The Climate-change prophets of doom have yet again been proven wrong.
David Rose (whose thriller, Taking Morgan, Quartet published just recently), the brilliant investigative journalist writing for the Mail on Sunday, has once again revealed that the brigade of alarmists has as usual inflated the dangers of climate change.
Prime example was the speech of former US vice-president Al Gore when he dramatically said that the North Polar icecap is falling off a cliff, adding: ‘It could be completely gone in summer in as little as seven years from now.’ Those comments came in 2007, as Mr Gore accepted the prestigious Nobel Peace Prize for his campaigning on climate change.
But to the less enlightened, the Mail on Sunday can reveal that, far from vanishing, the Arctic icecap has expanded for the second year in succession with a surge, depending on how you measure it, of between forty-three and sixty-three per cent since 2012. To explain it in a more plausible way, an area the size of Alaska, America’s biggest state, was open water two years ago, but it is again now covered by ice.
The most widely used measurements of Artic ice extent are the daily satellite readings issued by the US National Snow and Ice Data Center, which is co-founded by NASA. These reveal that – while the longer trend still shows a decline – last Monday, 25th August, the area of the Arctic Ocean with at least fifteen per cent ice cover was 5.62 million square kilometres. This was the highest level recorded on that date since 2006 and represents an increase of 1.71 million square kilometres over the past two years – an impressive forty-three per cent by any standards.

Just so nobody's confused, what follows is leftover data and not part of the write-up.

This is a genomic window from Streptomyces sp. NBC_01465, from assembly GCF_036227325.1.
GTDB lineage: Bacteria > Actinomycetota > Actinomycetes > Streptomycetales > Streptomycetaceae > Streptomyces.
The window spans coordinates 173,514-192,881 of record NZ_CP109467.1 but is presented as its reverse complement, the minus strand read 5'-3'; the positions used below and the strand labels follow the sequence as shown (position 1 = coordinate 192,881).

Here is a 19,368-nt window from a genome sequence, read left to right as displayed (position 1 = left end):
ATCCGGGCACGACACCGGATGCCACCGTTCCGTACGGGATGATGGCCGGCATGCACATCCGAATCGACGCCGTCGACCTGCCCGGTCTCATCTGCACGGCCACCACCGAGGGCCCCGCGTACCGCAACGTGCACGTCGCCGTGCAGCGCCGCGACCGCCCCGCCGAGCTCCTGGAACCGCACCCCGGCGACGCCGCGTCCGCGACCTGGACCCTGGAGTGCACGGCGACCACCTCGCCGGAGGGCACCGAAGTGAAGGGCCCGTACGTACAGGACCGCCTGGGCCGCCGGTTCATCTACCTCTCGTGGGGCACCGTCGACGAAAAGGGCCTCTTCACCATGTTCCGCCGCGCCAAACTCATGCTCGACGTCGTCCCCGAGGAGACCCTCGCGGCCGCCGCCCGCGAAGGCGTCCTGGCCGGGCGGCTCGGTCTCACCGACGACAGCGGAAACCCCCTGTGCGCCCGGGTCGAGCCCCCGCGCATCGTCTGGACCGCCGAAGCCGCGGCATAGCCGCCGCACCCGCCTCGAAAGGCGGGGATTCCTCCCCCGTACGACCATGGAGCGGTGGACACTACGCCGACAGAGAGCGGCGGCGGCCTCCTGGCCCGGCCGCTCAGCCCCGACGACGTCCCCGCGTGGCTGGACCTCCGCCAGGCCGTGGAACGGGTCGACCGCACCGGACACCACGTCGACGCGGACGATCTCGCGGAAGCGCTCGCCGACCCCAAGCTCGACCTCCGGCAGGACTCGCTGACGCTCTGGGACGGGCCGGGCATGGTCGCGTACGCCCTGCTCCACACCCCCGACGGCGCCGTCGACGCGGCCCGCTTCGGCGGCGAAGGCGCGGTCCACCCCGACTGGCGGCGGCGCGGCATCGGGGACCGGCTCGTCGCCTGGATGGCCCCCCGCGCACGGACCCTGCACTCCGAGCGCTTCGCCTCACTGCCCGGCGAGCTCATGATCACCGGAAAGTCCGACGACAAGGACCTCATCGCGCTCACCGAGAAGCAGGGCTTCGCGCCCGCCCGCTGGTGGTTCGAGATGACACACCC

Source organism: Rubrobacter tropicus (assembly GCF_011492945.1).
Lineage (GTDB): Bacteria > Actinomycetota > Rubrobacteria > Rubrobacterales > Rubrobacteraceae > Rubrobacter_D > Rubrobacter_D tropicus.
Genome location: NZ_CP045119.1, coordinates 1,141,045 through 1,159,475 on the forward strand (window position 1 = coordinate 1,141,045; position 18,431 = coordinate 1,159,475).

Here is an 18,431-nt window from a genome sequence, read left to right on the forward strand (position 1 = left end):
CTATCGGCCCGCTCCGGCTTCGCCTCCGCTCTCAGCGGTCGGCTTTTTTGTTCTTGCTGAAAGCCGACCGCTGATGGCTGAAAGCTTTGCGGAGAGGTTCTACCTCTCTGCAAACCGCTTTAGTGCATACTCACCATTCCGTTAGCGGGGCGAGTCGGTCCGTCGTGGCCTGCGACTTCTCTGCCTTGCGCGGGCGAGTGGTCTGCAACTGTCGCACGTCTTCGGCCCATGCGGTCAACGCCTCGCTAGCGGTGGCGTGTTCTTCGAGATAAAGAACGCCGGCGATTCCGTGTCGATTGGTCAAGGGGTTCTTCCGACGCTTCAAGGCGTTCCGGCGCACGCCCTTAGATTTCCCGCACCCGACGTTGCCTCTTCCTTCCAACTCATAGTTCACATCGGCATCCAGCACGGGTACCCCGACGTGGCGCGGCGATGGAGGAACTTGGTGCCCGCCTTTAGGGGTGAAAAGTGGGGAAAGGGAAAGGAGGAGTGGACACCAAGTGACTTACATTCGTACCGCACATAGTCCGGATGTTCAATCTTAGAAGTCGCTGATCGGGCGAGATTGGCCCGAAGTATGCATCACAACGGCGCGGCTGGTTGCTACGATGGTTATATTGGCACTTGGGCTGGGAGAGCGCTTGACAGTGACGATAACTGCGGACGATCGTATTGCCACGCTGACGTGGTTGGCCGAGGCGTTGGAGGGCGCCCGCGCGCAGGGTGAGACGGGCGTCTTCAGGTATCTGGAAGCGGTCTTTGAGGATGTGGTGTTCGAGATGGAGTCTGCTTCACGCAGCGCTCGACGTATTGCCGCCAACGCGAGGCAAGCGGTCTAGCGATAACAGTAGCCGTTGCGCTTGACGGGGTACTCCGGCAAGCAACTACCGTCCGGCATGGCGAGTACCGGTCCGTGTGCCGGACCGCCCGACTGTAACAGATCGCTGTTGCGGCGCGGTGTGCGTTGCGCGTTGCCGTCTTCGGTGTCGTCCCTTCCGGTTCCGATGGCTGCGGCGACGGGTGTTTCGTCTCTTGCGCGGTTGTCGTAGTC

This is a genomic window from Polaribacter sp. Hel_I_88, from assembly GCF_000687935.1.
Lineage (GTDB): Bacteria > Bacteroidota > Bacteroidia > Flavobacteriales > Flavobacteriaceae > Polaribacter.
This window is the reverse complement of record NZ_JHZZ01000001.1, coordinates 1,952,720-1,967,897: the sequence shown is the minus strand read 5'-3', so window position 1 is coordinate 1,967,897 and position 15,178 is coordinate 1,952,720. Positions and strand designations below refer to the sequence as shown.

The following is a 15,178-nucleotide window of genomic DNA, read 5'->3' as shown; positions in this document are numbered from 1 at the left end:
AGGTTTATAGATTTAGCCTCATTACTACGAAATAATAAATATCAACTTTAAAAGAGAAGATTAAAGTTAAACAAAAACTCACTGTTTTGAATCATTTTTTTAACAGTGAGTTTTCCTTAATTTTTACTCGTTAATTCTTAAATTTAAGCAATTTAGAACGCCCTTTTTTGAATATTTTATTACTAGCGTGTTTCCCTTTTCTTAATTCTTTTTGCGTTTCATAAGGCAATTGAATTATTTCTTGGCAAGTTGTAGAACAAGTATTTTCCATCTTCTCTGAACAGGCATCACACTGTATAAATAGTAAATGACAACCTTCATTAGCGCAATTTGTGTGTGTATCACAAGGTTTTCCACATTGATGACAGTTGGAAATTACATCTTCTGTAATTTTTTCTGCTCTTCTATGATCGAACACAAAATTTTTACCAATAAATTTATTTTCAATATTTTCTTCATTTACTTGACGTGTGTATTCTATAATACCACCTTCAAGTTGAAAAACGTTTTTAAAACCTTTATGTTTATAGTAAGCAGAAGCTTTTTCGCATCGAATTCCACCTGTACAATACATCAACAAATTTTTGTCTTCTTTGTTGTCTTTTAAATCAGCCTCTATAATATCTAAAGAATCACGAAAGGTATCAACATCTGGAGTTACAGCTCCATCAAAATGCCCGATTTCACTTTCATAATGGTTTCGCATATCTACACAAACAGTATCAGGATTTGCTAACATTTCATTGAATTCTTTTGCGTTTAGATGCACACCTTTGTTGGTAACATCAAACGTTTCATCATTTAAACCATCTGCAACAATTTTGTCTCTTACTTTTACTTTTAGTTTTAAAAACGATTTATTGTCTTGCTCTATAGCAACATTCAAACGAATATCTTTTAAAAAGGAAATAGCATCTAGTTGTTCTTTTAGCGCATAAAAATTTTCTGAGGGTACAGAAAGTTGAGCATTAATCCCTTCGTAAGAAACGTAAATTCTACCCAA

Other figures from the Danish Meteorological Institute suggest that the growth has been even more dramatic. Using a different measure, the area with at least thirty per cent ice cover reveals a sixty-three per cent rise – from 2.7 million to 4.4 million square kilometres.
Satellite images taken from a further source, the University of Illinois Cryosphere Project, show that as well as becoming more extensive, the ice has grown more concentrated and increasing in density. Crucially the ice is also thicker, and therefore more resilient to future melting, according to Professor Andrew Shepherd of Leeds University, who is an expert in climate satellite monitoring.
For many years Quartet Books have published authoritative books on climate change which, by and large, the hysterical, strong lobby of government agencies and left-wing newspapers tried to ignore and sometimes vociferously campaigned against – rather than debate the issue in a more measured way.
The policy of instilling fear is one that Quartet has always confronted with courage and tenacity.
Two books worth reading if you haven’t read them already are Heaven and Earth by Ian Plimer, published by Quartet in 2009, and The Age of Global Warming by Rupert Darwall, published by Quartet in 2013.
You will at least see the other point of view, regardless of any pressure, instead of being bombarded by propagandist material churned out at every possible substantive opportunity.